The contradictions in this message drove me from Christianity. Perfect justice? Dear God, who created us, with all of our flaws and weakness? What right has our maker to pass judgment on us?
To the atheist, these debates lack any merit. The books of the Bible are clearly an amalgamation of myths and histories from different cultures and eras. What kind of consistency would we expect to find?
But to the fundamentalist, these are central issues. If murder is justifiable in the eyes of the Lord, then there are principles that justify state-sanctioned execution, and even warfare. More moderately, social repression of “deviant” behaviors has a holy sanction, regardless of the psychological and political consequences to the oppressed class.
As I implied, resolving this contradiction was critical to the acceptability of Christianity in my mind. Given the obvious justification of the atheist’s position, I was ultimately astonished that there should be any coherence in scripture as I sought through it for answers to the problem. That coherence I found is evidence that the work of Divine Love on human nature involves transfers of focus from one culture to another as the opportunity best presents itself to heal our separation from the Almighty.
Let us trace the history of justice since that separation was first recognized. It begins with fratricide, a crime certainly more horrific than adultery, for which Leviticus demands death. What was the response of the Divine to that act? Not murder, but banishment. Not rejection, but protection.
What is the purpose of this program? As God had counseled Cain earlier “Evil crouches at your door. But you can master it.” Cain lost that struggle with evil. His jealousy overcame him, and he murdered his brother. So God sends him away with his personal devil, knowing that the display of mercy and concern will give Cain strength as he struggles for the rest of his life to civilize the spirit that bound itself to him through his brother’s murder.
This is the work of an engineer, using humanity as a tool to heal brokenness in the realm of spirit.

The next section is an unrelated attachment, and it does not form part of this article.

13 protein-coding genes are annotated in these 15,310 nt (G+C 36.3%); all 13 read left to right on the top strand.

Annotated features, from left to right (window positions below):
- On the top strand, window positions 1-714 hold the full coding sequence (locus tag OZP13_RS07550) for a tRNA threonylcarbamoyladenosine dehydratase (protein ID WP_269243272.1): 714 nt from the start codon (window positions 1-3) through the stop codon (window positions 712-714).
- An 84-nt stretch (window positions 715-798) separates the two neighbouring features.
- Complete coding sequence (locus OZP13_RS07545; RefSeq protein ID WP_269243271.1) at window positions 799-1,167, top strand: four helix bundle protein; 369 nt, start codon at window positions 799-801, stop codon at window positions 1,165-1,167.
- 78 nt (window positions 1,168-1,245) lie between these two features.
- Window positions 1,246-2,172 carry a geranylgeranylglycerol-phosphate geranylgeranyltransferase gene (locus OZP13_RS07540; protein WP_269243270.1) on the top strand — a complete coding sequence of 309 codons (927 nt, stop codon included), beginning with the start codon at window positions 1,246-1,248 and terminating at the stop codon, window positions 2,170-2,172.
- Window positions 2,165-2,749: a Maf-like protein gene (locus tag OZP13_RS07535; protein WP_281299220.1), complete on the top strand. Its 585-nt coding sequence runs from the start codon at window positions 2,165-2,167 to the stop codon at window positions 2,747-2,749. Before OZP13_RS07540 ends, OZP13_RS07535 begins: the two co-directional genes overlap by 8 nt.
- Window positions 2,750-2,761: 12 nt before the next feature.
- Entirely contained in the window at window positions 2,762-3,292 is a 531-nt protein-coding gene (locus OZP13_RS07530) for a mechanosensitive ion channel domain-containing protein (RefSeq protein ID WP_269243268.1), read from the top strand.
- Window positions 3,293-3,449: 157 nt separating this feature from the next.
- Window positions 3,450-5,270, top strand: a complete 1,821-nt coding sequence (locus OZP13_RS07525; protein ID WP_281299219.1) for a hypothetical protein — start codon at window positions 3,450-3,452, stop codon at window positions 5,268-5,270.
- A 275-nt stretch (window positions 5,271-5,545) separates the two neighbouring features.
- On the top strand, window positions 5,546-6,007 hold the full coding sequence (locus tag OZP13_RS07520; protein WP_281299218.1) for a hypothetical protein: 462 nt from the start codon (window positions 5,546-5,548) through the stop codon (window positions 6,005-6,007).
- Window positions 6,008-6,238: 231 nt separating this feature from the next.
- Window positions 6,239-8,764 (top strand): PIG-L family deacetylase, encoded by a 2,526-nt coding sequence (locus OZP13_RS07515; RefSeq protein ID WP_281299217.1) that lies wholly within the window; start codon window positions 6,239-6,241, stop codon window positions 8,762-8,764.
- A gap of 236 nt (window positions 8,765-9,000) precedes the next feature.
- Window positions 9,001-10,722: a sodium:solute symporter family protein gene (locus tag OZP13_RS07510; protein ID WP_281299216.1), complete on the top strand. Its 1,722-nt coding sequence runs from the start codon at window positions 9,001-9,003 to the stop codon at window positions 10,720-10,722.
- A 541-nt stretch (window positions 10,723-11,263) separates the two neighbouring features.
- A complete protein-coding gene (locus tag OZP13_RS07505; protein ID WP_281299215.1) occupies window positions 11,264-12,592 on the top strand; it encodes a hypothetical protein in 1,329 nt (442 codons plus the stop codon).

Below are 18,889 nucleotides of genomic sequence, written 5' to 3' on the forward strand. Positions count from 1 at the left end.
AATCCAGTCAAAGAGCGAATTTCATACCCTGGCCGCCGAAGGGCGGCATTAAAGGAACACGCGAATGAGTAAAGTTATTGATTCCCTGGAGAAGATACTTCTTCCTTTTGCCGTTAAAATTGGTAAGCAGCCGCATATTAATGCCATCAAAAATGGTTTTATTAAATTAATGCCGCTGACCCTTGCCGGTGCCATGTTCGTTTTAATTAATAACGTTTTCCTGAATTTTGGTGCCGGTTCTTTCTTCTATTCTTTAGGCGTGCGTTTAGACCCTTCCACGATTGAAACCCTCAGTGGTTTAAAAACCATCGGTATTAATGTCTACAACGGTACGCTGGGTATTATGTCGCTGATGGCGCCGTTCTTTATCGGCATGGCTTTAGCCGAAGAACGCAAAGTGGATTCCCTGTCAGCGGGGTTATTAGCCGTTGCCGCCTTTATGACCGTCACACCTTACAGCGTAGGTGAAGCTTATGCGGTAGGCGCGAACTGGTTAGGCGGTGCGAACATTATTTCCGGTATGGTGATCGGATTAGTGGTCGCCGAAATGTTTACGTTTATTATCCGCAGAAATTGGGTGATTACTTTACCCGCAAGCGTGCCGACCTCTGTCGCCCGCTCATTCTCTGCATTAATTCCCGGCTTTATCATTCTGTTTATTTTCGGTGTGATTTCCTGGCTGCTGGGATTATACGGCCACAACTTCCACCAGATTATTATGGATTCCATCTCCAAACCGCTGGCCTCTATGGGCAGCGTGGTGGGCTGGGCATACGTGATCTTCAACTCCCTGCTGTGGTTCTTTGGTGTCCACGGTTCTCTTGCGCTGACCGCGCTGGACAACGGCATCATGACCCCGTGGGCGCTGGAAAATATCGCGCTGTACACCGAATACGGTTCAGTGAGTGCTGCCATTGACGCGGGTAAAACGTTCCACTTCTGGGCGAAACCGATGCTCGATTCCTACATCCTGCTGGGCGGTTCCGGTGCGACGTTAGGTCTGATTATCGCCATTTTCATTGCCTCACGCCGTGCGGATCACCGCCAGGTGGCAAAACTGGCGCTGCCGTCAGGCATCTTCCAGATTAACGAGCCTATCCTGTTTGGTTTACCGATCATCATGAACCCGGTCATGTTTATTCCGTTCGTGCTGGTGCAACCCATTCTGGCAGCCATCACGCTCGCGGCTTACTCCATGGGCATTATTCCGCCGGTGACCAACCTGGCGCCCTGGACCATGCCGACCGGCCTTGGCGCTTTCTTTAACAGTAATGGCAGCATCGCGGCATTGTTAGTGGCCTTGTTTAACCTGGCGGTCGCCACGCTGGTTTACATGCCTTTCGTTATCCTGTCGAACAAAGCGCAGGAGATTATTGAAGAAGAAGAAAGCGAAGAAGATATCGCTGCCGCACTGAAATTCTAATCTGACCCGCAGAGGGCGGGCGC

Then we come to Noah and the flood. Here we see God, in an act of desperation, attempting to purge the world of human evil. Several historical events have been proposed as the precursor of this story: an asteroid impact, the release of flood waters from glaciers on the Asian steppes, and rising sea levels fed by Ice Age melt that eventually flooded continental shelves. There seems to be no lack of material mechanisms to explain the myth, but this doesn’t let God of the hook: why didn’t He intervene to remove His creatures from the path of destruction?
The simple answer is that nobody was listening. But God still regrets the consequences, and this is central to the thread of the history of justice in the Bible. He announces that no longer will He intervene to dispense justice over men – the cost to the rest of reality is too great. From this point forward, men will maintain their own courts of justice.
In this context, the words of Jesus take on a different weight. Asked to identify the commandments, he replies “Love thy God with all thy heart and mind and soul. And love thy neighbor as thyself. All the rest of the law is derived from these.” But derived by who? Clearly, in the post-flood context, by men. Elsewhere, Jesus asserts “I came not to overthrow the law, but to restore it.” Reading his proclamations and efforts to the reclamation of sinners, clearly Jesus is referring to the law of unconditional love that granted mercy to Cain.
The Law of the Torah is a human construct, serving human ends, motivated by divine principle, but expedient where human patience reaches its end. Jesus did not die to satisfy a Divine need for Perfect Justice. He died and rose again to demonstrate the imperfection and ineffectuality of human justice, and give us the courage to struggle against the tyranny of misguided enforcement.